Oh yes – very touching indeed. Even her title – gives me chills.

    • Audrey Kletscher Helbling Says:

      Thank you. I was thinking that “Grief in a shoebox” might make for a fine poem title for a poem I need to write.

  11. Lovely title. I’m sitting in my favorite cafe and wiping the tears away. I wish his wife and child could read this post.

    • Audrey Kletscher Helbling Says:

      Ah, Gretchen, I did not mean to make you cry. The title just came to me and I really like it and am contemplating using those words to inspire a poem.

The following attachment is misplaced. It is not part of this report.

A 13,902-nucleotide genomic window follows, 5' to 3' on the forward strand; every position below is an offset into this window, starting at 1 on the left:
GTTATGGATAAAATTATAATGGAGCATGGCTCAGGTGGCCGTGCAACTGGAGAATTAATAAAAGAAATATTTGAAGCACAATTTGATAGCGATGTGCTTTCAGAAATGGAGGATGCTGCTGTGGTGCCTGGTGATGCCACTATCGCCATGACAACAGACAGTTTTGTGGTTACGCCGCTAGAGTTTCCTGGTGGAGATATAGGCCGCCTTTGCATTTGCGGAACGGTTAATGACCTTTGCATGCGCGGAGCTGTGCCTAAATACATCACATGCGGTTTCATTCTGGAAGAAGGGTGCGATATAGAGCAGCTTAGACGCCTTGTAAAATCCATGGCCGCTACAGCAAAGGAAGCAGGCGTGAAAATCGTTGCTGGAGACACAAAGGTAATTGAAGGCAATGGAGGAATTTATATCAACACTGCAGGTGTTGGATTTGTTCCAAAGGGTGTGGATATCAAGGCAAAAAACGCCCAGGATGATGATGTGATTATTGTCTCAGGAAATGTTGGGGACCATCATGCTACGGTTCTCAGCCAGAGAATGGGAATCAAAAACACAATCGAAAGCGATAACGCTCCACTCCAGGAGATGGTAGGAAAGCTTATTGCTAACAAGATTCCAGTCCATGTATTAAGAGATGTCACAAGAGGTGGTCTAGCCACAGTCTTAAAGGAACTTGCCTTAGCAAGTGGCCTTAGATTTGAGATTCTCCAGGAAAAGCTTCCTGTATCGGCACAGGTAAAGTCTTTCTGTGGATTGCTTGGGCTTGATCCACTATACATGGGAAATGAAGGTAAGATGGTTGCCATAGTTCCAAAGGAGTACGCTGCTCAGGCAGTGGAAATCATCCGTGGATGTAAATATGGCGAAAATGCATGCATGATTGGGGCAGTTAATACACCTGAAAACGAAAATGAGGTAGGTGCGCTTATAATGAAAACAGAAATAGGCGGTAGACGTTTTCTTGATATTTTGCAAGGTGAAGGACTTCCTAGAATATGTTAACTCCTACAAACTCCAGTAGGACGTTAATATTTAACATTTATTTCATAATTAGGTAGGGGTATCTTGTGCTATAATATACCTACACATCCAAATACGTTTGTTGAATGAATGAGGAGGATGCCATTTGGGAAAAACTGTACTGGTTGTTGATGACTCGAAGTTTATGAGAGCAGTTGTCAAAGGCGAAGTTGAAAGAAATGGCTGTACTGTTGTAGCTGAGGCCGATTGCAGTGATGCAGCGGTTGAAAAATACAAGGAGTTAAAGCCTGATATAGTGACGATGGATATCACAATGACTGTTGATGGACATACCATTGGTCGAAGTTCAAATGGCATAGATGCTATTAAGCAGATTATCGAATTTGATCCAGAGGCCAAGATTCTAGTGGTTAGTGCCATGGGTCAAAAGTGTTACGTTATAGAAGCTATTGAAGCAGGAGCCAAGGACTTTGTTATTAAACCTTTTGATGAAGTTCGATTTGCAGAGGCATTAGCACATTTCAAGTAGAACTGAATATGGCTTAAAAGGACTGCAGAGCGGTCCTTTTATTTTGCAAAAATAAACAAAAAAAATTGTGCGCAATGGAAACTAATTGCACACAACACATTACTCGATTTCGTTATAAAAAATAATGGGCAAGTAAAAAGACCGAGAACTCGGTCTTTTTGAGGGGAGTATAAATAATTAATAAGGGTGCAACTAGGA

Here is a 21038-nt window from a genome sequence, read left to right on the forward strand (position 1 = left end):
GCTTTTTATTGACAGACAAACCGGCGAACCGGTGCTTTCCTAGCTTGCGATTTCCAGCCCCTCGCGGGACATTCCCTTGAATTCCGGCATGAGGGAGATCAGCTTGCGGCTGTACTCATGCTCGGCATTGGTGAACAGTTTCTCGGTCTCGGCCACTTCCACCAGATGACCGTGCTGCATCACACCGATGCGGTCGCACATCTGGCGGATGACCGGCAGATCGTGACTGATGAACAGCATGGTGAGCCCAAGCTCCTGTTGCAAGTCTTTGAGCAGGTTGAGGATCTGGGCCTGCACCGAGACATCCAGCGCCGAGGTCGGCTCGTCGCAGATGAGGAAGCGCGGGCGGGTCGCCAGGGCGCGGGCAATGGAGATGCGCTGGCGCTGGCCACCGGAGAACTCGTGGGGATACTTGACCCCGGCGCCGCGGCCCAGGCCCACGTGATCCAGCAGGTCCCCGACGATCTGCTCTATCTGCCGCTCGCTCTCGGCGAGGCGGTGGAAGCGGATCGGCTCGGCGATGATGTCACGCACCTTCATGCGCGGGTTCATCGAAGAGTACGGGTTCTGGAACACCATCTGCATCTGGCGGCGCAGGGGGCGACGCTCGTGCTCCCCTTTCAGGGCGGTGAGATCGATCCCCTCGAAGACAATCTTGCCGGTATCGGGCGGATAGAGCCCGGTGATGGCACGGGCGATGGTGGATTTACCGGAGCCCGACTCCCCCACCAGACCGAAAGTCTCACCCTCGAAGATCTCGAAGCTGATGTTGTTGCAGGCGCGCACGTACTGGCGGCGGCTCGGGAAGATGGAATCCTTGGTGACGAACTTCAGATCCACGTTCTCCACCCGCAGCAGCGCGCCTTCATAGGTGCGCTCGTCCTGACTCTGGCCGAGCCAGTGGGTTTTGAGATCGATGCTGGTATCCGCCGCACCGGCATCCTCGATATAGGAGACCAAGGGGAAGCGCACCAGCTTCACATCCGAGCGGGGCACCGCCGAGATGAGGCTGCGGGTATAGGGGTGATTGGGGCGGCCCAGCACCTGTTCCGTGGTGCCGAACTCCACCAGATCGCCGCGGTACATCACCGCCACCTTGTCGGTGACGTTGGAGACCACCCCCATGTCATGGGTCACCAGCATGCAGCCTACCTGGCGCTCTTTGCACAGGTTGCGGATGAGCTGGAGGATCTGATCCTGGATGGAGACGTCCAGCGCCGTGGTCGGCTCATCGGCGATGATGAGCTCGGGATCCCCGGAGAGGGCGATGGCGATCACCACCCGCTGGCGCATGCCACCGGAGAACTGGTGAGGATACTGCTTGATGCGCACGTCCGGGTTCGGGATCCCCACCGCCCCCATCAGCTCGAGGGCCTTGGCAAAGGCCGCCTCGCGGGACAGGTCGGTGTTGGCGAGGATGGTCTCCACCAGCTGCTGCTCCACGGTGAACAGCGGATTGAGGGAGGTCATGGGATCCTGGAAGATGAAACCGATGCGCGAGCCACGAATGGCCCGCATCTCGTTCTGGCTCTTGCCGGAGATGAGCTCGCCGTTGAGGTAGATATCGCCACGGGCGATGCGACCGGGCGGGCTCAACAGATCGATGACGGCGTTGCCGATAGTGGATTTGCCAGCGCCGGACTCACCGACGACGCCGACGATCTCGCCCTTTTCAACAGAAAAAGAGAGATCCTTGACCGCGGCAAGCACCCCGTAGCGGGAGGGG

I didn’t write this in this particular post. But I found Ray’s daughter, Terri, several years ago in southwestern Iowa. Long story, but we talked on the phone and have exchanged emails and letters. Her family never talked about her birth father and she did not learn of his existence until starting kindergarten. Her mother had remarried and death was not a topic of discussion back in those days.

      Terri was overwhelmed with joy and emotion regarding the connection between our fathers. I really, really, really want to meet Terri some day. Her mother (Ray’s wife) is no longer living. She died on a June 2, can’t recall the year, just like Ray died on June 2.

      To have found Terri more than 50 years after our fathers fought together in Korea was a miracle and a blessing and just incredible. See why I want to meet her?